Judas was the treasurer but he was stealing money from Jesus all along. Not just that, Judas had the audacity to open his mouth to comment on what Mary chose to do with her money. Perhaps, he had his eyes on her own too. Think about it. Jesus handpicked His twelve disciples but one of them turned out to have questionable character traits. In fact The Bible says in John 6:70-71(NLT); "Then Jesus said, “I chose the twelve of you, but one is a devil.” He was speaking of Judas, son of Simon Iscariot, one of the Twelve, who would later betray him."

I guess calling Judas a man of questionable character is putting it lightly. Perhaps, Jesus allowed this level of self-deception to take place as a lesson for us. Please note that I used the word self-deception because Judas only deceived himself. Jesus never did trust him and he should have figured that out the first time Jesus called him a devil.

He may not have sold Jesus out to the authorities as yet but he was stealing money all along. One valuable lesson from this story is that if someone on your leadership team could minister alongside you yet steal money from you, put nothing else beyond them. Judas started off just stealing money from the treasury but he ending up setting a trap for Jesus to be arrested and crucified.

Psalms 118:8(NLT) - It is better to take refuge in the Lord than to trust in people.

It's confession time. I was a naive young pastor and it came back to bite me. Let me break it down. I've been hurt in dating relationships as a single man. I've been hurt at work as a young engineer. I've been hurt in business as a young investor. However, nothing hurt like I was hurt as a young pastor. To watch someone we poured ourselves into for years turn around and disrespect me, my wife and the church hit me deep in my heart. It hurt so much that it took me weeks to recover. I think the biggest thing for me was getting over the shock of being so dishonored by someone we thought so highly of. Worst of all, we never received an apology so we had to forgive without even the slightest hint of repentance.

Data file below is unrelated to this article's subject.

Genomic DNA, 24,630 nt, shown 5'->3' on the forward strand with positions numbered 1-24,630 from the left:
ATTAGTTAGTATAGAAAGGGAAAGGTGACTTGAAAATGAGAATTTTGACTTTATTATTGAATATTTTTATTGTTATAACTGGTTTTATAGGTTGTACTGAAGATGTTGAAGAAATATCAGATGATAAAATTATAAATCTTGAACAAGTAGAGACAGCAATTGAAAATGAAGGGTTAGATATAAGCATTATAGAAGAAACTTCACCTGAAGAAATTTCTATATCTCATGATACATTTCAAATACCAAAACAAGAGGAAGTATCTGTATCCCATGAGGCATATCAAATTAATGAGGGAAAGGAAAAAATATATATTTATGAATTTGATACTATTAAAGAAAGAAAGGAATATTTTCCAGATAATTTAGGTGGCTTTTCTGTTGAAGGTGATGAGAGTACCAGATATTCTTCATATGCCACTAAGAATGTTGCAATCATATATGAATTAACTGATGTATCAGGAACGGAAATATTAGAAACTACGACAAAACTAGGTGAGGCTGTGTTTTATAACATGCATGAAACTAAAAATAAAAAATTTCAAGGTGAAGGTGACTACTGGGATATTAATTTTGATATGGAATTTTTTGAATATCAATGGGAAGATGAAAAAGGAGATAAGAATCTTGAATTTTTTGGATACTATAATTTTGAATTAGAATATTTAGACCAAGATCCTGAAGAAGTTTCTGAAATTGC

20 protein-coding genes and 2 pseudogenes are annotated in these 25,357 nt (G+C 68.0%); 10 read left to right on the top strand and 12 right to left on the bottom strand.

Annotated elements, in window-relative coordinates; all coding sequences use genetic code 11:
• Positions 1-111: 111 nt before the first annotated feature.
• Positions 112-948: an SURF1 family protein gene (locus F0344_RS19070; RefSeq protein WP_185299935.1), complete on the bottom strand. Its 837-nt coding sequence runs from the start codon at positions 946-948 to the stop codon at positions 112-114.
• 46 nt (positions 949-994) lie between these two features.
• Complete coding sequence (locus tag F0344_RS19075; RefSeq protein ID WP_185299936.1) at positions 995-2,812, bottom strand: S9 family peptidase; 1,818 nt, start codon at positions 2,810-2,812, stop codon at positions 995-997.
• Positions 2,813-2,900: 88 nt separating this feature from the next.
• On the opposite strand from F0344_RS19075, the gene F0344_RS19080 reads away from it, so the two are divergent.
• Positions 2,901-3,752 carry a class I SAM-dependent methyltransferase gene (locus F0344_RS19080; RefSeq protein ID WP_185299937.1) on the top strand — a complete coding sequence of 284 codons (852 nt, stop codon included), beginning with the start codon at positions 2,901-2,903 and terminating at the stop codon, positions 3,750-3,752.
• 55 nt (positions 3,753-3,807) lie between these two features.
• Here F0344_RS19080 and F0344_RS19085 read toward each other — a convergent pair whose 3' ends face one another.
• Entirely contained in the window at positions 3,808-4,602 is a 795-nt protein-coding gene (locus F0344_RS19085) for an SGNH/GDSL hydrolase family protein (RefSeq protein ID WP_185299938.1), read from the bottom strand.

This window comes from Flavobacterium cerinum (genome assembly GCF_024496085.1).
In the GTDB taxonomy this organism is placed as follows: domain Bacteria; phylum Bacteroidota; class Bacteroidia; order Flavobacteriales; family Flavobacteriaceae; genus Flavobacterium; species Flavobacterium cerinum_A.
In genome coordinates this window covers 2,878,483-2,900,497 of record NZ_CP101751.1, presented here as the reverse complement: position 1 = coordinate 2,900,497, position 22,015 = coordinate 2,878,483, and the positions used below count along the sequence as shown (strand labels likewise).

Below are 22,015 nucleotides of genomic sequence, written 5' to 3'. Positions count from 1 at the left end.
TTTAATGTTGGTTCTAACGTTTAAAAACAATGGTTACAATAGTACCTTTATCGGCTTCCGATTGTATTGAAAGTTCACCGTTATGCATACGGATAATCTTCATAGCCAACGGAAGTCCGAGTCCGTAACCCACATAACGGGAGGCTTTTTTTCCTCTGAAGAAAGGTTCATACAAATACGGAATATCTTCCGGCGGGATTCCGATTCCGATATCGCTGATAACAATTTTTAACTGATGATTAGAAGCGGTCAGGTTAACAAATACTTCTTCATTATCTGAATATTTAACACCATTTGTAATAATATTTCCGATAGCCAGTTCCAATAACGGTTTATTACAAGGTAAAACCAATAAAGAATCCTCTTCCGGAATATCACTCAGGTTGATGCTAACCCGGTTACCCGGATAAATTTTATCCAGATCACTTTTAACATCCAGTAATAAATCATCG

Through it all, God was with us and I learned a valuable lesson. Trust God and not people. You can trust the God in people but don't be gullible enough to trust people that God does not. If Jesus is our perfect example, we cannot be naive. For every twelve people in our church circle, one of them is not to be trusted with anything at all. Additionally, in much less dramatic fashion, other people have sorely disappointed us during that time because we opened our hearts to any and every person who showed up to church.

When you're just starting a church, especially without a core to start with from another church there's an extreme level of excitement you experience when anyone walks through the door. That's reflected in your willingness to believe whatever they say and plug them in quickly to fill needs in the church. That's not good and we know that now. We've grown over the years and now we're much more discerning. We love everyone but we don't trust them. We trust God and only if He trusts them, we trust them too. Be careful who you trust.

1 Timothy 5:22(NLT) - Never be in a hurry about appointing a church leader. Do not share in the sins of others. Keep yourself pure.